01/01/15 – 2015 Ushered In By Largest First Day Hike In America
Posted on Jan 1, 2015 in News Releases, slider, State Parks
DEPARTMENT OF LAND AND NATURAL RESOURCES
|DAVID Y. IGE
For Immediate News Release January 1, 2015
2015 USHERED IN BY LARGEST FIRST DAY HIKE IN AMERICA
Hundreds seek first sunrise of the year from Makapu’u
Honolulu – Sunrise on this first day of 2015 was foiled by heavy cloud cover, but an estimated 500 early morning hikers still made the one and a half mile trek to the Makapu’u Lookout in Kaiwi State Park in East Oahu, as part of the annual First Day Hike.
For the past four years, First Day Hikes have been organized by state park systems in all 50 states. Hawaii has the distinction of attracting what is perhaps, the largest number of hikers for a single event, according to America’s State Parks, the umbrella organization that initiated the annual hikes and tracks them around the country.
Curt Cottrell, the assistant administrator of the Dept. of Land and Natural Resources (DLNR) Division of State Parks has organized the Makapu’u First Day Hike for each of the last four years. He said, “When you consider the stunning views of Kaiwi Channel and the neighbor islands of Molokai, Lanai and Maui, Windward Oahu, Diamond Head, Koko Crater, and the opportunity to maybe see humpback whales breaching – all during the first sunrise of the new year, it’s really little wonder that Hawaii’s hike is the most unique and probably has the most participation for a single-location hike in the country.”
People lined the paved pathway for at least a half mile below the uppermost overlook in the state park. The Hawaii event has grown steadily every year and seems to be particularly popular with Japanese visitors. Sunrise at 7:09 a.m. was greeted with a pu by Gabriel Spencer of Ali’i Entertainment. Taiko drumming was provided for a third year, by the Taiko Center of the Pacific. It is a school of traditional and contemporary Japanese drumming established in 1994 by Kenny and Chizuko Endo to preserve traditional Japanese drumming and to create new music for taiko.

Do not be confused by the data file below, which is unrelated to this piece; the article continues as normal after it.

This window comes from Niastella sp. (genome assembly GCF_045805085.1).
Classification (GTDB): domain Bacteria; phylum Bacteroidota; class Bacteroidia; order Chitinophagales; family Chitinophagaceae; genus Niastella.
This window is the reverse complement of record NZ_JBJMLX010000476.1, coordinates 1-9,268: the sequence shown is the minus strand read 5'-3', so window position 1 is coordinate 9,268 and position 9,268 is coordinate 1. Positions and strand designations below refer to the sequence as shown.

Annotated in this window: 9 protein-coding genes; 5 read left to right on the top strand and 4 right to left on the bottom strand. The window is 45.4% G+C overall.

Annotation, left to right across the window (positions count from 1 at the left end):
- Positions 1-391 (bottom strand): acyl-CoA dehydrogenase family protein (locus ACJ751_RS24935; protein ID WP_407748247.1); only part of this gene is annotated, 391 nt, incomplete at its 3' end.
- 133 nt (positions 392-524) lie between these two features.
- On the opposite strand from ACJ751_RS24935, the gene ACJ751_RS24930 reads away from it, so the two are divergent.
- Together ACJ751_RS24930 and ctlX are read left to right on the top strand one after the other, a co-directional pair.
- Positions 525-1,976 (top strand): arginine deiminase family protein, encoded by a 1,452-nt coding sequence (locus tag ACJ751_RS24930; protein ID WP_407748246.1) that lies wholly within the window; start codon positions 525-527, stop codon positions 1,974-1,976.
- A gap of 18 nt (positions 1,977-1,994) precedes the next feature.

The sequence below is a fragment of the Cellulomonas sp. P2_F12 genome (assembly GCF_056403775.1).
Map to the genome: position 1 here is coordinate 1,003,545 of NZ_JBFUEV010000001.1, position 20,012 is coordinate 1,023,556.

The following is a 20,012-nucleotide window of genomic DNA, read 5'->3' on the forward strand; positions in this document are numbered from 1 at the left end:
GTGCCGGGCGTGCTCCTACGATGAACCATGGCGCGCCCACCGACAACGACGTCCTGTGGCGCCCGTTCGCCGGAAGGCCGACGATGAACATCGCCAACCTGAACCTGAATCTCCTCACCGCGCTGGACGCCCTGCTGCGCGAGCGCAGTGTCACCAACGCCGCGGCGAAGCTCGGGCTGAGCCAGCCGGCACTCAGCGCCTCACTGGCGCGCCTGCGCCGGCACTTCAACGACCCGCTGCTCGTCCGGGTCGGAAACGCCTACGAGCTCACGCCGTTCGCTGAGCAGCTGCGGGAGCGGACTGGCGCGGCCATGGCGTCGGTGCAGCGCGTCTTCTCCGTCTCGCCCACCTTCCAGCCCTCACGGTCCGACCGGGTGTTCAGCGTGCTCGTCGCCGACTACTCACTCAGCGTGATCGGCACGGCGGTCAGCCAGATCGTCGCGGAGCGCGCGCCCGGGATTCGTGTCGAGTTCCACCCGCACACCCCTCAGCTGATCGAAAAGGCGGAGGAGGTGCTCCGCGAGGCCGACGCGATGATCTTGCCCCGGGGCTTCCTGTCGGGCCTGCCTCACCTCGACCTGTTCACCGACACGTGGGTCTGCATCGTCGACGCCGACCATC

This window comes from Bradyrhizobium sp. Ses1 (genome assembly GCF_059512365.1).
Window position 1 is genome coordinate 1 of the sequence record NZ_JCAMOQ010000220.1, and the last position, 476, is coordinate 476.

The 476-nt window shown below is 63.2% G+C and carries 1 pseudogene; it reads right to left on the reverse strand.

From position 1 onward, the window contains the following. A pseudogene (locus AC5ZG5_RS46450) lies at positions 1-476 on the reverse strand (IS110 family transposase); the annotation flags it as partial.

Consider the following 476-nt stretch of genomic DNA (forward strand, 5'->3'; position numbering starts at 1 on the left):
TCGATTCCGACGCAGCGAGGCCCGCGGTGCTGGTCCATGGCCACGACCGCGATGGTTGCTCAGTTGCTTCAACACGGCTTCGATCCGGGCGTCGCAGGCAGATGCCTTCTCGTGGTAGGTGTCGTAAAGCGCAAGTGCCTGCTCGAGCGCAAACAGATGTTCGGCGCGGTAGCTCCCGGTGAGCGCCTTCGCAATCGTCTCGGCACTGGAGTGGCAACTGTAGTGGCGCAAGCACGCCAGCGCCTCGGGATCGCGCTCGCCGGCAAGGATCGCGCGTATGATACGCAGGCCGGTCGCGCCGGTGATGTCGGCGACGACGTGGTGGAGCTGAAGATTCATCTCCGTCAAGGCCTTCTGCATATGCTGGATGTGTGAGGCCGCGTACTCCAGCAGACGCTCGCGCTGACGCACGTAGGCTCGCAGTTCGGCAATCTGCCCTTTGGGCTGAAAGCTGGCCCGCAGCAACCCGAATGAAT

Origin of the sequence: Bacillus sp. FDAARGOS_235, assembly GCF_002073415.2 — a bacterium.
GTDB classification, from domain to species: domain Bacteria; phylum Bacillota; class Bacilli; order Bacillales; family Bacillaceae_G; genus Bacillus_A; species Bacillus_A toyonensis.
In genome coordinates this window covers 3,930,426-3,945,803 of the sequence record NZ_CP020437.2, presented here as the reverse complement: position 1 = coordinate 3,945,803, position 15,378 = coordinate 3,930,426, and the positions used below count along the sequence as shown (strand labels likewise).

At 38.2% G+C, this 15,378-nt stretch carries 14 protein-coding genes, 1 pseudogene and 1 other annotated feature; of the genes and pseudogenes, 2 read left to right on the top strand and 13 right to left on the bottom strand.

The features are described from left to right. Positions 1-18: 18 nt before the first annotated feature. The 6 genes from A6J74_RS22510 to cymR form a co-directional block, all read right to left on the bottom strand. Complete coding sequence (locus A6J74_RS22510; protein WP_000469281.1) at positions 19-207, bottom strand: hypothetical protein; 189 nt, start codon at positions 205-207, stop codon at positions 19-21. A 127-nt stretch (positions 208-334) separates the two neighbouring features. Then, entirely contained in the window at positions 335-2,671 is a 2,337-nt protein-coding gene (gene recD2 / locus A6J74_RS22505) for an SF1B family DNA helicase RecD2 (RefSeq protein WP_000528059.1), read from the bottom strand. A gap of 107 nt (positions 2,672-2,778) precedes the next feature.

A visitor from Taiwan set out from Waikiki on his bicycle at 2 a.m. He arrived at 4 a.m. and was greeted with solitude and silence. Less than an hour later, hundreds of people began arriving.
James Fritz of Waimanalo was among a group of people who crowded onto the uppermost viewing area where the Taiwanese cyclist was resting. Fritz said he missed the first two First Day Hikes and barely made the third, but arrived on top early to secure a good viewing spot. Commenting on the weather prior to sunrise he said, “Oh it’s beautiful. The stars are out, it’s cold. If everybody bundled together we could stay pretty warm.”
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